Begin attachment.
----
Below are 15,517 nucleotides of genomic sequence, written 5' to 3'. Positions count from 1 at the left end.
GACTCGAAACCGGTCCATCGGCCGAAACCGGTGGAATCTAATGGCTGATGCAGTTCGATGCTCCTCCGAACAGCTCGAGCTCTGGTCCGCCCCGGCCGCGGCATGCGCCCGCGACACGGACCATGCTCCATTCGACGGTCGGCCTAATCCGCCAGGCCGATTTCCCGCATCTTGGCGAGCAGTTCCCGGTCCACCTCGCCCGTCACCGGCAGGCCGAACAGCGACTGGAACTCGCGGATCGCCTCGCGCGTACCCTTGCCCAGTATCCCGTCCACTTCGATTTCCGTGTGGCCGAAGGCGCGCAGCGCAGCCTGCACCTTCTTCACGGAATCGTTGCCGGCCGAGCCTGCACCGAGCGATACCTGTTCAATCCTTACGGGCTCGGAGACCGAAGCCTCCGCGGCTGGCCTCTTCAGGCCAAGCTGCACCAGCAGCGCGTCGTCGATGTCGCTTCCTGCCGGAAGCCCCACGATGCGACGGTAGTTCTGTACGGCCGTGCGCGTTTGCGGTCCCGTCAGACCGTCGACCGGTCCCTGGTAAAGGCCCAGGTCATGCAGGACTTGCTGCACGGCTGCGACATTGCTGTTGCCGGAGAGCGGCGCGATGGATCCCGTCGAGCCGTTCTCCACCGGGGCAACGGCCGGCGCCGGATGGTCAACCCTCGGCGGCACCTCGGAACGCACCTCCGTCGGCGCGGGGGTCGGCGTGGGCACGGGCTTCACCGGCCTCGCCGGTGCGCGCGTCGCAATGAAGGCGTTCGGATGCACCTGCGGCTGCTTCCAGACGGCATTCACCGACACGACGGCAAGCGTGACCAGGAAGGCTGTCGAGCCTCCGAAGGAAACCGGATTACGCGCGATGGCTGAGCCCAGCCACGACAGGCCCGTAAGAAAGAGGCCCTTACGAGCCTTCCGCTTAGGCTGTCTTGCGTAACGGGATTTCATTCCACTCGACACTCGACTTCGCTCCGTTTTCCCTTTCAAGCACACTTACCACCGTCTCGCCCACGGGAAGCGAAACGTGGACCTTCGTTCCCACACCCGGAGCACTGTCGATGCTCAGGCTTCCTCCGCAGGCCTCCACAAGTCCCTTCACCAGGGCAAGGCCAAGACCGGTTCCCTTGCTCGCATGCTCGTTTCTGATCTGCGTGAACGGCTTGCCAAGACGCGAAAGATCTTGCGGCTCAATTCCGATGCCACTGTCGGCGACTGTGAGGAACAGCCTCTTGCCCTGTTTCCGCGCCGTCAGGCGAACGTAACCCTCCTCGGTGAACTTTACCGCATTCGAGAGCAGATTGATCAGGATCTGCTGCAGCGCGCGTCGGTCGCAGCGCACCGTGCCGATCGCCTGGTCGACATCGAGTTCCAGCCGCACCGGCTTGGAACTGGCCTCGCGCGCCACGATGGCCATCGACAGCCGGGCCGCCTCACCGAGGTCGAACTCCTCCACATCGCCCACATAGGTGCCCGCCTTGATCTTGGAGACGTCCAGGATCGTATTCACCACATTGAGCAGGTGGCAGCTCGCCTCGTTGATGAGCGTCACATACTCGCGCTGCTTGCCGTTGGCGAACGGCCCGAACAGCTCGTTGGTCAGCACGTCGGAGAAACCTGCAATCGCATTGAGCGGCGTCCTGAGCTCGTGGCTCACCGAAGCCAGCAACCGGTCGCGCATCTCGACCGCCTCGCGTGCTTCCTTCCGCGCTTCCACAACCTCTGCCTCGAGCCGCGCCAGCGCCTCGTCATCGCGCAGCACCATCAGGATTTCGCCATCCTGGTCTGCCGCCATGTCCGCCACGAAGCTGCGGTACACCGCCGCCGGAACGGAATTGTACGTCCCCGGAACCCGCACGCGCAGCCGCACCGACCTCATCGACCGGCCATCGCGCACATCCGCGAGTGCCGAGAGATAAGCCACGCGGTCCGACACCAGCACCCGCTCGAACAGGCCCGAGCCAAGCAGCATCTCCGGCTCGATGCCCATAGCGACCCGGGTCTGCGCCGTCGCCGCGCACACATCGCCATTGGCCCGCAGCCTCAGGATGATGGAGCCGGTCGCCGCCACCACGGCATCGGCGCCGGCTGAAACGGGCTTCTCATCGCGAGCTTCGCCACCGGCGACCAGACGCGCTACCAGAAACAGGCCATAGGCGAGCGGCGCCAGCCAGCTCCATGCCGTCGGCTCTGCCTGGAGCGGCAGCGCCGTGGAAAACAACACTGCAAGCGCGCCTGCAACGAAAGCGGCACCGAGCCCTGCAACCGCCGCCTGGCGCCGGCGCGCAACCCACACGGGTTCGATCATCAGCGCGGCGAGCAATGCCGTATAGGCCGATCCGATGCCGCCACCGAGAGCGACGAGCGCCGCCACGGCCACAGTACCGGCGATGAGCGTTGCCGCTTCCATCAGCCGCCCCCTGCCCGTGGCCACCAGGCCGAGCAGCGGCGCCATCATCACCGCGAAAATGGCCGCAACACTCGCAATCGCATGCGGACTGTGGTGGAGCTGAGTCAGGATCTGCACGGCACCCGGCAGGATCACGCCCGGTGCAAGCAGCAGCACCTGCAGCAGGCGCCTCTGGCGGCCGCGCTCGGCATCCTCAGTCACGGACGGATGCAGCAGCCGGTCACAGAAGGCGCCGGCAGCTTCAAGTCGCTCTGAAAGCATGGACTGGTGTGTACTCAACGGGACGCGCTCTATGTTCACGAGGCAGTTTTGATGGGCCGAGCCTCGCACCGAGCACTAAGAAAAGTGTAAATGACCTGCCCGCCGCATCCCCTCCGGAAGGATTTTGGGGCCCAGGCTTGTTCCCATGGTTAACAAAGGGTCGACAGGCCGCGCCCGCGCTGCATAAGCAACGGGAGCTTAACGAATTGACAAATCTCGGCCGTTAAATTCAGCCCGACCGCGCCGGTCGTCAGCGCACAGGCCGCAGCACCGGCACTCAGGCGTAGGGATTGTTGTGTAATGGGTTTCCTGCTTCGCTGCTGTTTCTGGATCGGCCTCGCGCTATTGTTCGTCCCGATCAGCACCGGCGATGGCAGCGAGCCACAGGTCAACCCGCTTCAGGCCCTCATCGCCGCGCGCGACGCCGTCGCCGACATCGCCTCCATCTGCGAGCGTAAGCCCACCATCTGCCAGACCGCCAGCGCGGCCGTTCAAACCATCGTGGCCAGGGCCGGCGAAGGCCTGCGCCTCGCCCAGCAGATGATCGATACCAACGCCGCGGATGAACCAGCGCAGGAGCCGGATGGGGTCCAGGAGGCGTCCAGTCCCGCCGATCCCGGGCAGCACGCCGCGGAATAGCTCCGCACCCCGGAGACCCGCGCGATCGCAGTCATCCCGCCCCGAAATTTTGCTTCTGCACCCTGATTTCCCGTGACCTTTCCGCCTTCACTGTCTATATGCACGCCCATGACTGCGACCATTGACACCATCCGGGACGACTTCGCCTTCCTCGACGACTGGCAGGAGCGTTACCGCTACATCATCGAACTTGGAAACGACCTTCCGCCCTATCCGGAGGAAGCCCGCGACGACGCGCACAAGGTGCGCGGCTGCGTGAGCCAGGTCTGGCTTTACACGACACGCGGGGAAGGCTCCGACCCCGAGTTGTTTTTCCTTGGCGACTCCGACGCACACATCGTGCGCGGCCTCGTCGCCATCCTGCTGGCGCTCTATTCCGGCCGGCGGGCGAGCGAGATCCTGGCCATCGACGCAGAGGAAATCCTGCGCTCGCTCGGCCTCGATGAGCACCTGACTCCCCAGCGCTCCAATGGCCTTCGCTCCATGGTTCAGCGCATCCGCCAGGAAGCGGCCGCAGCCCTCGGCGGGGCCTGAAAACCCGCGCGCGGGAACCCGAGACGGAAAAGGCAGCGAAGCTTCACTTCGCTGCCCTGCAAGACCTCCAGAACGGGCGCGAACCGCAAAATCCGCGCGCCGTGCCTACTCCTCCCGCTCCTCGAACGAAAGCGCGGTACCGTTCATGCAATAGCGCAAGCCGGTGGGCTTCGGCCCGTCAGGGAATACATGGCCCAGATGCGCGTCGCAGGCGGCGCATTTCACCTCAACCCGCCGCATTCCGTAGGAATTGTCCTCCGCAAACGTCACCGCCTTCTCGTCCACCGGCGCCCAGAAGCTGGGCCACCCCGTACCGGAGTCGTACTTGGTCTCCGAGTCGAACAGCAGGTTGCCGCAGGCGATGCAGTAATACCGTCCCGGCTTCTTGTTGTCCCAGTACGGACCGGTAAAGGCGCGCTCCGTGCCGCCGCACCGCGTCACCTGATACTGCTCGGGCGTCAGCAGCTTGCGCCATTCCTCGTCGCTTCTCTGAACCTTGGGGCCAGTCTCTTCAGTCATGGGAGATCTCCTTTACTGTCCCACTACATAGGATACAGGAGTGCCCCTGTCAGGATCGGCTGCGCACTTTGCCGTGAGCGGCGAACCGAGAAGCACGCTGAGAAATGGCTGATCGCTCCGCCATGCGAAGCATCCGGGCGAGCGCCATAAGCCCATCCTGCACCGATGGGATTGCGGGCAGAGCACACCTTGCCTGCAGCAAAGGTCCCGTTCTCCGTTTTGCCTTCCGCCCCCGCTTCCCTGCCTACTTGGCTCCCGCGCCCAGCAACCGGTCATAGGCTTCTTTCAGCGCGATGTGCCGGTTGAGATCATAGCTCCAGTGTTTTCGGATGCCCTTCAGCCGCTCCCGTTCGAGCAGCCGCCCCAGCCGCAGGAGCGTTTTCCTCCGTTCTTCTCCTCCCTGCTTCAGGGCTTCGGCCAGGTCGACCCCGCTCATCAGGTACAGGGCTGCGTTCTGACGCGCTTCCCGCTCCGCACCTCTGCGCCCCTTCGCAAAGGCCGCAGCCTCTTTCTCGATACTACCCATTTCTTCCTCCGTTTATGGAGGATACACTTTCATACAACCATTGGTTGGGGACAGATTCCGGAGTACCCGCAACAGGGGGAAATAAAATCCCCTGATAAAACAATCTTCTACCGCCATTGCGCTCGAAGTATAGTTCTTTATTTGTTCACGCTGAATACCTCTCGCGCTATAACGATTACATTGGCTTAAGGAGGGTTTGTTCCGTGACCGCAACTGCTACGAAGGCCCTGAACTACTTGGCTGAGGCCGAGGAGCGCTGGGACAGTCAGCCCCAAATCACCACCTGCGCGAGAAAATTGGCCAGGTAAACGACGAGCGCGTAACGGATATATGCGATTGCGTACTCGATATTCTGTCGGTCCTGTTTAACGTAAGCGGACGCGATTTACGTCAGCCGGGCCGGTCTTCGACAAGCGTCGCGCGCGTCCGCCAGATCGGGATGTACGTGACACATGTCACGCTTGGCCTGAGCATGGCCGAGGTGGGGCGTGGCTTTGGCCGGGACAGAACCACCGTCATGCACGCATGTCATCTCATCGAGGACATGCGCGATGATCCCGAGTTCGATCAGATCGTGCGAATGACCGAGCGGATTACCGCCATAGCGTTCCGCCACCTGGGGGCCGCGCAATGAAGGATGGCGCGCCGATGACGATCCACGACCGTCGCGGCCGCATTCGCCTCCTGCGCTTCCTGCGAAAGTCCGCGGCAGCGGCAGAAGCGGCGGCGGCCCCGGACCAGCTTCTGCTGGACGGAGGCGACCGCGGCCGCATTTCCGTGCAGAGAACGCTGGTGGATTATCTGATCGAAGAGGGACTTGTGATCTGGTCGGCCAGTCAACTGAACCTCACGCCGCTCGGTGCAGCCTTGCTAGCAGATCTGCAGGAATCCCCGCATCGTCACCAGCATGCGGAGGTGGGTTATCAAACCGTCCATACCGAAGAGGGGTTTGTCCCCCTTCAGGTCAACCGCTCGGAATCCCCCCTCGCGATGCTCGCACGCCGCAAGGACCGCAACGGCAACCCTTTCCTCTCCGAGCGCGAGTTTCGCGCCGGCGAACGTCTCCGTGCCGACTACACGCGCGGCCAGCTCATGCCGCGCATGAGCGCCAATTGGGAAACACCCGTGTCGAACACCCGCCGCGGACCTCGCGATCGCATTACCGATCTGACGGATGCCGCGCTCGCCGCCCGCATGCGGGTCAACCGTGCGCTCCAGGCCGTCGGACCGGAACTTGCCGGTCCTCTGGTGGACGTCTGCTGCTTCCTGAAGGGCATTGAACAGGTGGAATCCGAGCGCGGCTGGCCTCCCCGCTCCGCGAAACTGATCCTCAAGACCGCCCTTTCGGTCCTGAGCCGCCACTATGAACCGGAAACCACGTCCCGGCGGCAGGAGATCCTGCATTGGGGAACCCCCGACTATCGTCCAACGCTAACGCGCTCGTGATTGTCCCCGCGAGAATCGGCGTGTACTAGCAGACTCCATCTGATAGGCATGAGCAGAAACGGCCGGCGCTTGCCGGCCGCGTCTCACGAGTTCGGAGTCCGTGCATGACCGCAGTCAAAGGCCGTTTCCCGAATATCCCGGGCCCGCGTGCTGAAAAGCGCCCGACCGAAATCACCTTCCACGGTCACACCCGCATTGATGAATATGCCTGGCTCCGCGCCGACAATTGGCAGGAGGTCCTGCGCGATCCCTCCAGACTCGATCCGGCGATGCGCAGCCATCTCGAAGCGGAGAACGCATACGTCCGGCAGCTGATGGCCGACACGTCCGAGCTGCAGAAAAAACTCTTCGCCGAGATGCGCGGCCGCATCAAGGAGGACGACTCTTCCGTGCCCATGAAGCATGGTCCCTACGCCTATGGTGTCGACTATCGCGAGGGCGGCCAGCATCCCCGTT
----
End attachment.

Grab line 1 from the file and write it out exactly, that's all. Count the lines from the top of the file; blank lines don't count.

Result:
Below are 15,517 nucleotides of genomic sequence, written 5' to 3'. Positions count from 1 at the left end.